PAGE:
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Found 8 results

  1. DIShGo and I have decided to form our own book club and read Tolstoy's "War and Peace," and we invite any and all DR members to join us in discussing it. We did this with "Shakespeare's "Troilus and Cressida" several years back, and had a wonderful time doing so - we're hopeful this will be more of the same. If you're lurking, please register and contribute - we need all the help we can get with this beast! Other than, gulp, "Atlas Shrugged," this will be the first-ever 1,000+ word novel I've ever attempted to tackle, and "Atlas Shrugged," though an intriguing concept, doesn't really qualify as "advanced literature" - I've read some real bears in my life, but this will be the biggest bear I've ever attempted to ride. DIShGo read "Infinite Jest" a couple of years ago, so this will be her second. Interestingly, I've read Tolstoy's shortest short story: "The Three Hermits" - all of three pages long. "War and Peace" - a good version of it (a paperback of Oxford's World Classics) is available from Amazon for the incredible price of $12.50 - you can buy good, used copies for much less than that. I suspect that with my pencil, I'll end up going through two-or-three copies before finishing, so I'll save the leather-bound edition for my final purchase; for now, I just want inexpensive copies and good translations (Louise and Aylmer Maude are whom Oxford considers to be reference-standard for translating this novel into English, so that's who we're going with). Nothing would make me happier than for twenty people to join us - we're going to be going slowly, and this will probably take a year to complete. When will you ever, in your entire life, have a better opportunity than this? We're kind, patient, intelligent, curious, eager, open-minded, and will always have a "more the merrier" attitude - please join us? We'll be starting with the Introduction, which is thirteen pages long itself. The book suggests that it can be used as an afterward, but as with Shakespeare, I have no problem "learning in advance" about the story - it's the beauty of the writing I'm after (and I think I speak for DIShGo as well); not the arc of the story. We'll all (both?) try to make whatever cogent observations we can, while at the same time, hope to learn from what others have to say. Please join us! We're both plenty busy, and don't plan to get through this project quickly; we are, instead, planning to enjoy the intellectual challenge. DIShGo is super-smart with literature, and it will be a pleasure to discuss this with her and learn.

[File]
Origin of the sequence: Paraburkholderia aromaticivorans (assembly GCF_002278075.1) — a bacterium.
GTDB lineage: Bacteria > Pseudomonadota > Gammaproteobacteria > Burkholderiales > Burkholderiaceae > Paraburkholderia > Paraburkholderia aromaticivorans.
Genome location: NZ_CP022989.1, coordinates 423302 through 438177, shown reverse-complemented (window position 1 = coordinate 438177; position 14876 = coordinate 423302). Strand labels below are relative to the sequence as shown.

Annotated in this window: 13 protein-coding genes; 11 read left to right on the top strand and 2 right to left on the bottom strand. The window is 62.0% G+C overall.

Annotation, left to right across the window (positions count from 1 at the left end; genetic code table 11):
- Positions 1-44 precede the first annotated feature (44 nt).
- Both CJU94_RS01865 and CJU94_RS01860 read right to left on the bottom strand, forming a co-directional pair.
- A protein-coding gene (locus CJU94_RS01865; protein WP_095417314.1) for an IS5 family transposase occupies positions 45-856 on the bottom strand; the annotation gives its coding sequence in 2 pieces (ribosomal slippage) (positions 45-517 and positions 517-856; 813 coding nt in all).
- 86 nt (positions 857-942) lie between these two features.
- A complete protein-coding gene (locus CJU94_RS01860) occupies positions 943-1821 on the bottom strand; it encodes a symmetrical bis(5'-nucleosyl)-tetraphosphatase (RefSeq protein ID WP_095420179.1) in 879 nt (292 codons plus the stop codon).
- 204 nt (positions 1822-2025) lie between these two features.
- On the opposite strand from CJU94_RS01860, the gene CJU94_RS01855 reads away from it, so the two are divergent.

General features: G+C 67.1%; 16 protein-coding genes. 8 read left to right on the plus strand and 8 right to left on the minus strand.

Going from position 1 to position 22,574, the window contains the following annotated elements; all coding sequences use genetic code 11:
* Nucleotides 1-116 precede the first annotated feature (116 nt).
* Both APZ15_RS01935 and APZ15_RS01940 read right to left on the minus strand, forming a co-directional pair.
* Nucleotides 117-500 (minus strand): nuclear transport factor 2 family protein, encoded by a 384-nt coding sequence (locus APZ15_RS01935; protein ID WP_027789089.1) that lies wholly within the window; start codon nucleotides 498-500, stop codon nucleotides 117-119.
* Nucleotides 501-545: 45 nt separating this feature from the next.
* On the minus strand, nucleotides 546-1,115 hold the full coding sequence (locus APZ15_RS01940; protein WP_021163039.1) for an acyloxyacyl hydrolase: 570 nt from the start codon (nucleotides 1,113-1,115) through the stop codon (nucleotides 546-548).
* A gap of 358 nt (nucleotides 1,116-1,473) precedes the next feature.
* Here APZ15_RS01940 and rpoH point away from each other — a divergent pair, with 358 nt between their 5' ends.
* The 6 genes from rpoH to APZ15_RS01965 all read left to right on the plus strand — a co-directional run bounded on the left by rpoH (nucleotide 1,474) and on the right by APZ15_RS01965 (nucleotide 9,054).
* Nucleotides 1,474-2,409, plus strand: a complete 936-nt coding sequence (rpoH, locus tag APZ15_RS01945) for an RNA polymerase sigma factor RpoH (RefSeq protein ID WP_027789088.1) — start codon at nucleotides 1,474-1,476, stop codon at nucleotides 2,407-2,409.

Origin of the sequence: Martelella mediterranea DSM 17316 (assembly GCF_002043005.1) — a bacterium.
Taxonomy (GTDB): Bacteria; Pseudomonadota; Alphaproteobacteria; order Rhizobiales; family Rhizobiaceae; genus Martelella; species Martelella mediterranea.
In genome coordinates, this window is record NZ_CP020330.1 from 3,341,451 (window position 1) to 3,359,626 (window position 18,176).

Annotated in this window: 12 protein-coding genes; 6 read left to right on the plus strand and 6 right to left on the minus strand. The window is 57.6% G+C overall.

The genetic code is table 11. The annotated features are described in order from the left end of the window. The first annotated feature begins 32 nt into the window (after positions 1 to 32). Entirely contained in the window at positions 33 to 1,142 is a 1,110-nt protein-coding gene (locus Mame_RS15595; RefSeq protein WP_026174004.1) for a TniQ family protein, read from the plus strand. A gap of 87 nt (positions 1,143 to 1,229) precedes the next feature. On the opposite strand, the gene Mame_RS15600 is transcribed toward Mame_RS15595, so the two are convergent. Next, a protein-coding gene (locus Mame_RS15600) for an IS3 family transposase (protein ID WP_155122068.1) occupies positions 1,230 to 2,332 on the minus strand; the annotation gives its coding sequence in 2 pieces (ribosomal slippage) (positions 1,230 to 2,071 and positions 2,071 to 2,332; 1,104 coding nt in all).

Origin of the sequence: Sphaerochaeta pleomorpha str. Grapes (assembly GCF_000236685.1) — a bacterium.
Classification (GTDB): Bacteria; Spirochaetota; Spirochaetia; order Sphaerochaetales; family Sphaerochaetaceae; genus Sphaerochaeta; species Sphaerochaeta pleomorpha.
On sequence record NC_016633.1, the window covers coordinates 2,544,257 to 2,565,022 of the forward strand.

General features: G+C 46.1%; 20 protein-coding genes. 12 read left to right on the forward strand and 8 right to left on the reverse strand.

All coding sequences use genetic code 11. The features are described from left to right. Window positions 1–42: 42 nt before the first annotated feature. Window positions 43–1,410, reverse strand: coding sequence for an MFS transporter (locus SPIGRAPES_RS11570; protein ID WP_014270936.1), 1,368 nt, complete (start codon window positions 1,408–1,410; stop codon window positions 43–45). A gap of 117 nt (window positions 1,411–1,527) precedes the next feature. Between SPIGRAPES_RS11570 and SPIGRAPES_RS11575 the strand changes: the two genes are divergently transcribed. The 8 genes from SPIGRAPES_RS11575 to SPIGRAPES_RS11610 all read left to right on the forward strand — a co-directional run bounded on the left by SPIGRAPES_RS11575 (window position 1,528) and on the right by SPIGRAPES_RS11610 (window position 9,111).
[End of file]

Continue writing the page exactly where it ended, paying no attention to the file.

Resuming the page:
2. Rus Uz deserves a mention here. The prices are moderate, the portions generous (3 huge lamb shish kabobs for less than $20), and the food is very tasty. They're getting more popular, though we've been able to walk in and get seated each time.
  3. A friend of mine and I finished reading "The Cherry Orchard" for the first time, and we both enjoyed it very much. Although Chekhov expressly states it's "A Comedy in Four Acts" on the title page, its first director, Konstantin Stanislavski, had it played as a travesty much to the ailing Chekhov's heartbreak: "He ruined my play," Chekhov lamented. If you're looking for a story arc, you'll be hung out to dry by The Cherry Orchard, as it's really something of a slice of life, as well as a portrait of various classes of aristocracy, at various points in their lives. Chekhov had grown weary of Russian plays all being 'noble and formal,' and tried to do something more realistic. That said, people, a few years ago, who declared the excellent Canadian playwright, Alice Munroe, "our generation's Chekhov," simply could not have been more wrong - Munroe is nothing like Chekhov, even though she's a fine playwright on her own terms. Summarizing "The Cherry Orchard" would be an exercise in futility, at least in a short post such as this - it would take at least two separate readings, along with researching critical analyses, in order to even understand it. Nevertheless, if you don't hope for an action-packed story, you may just find yourself charmed pink by the motley assortment of characters in this fine, groundbreaking work. Has anyone else read it or seen it? I'd be delighted to discuss aspects of it in depth.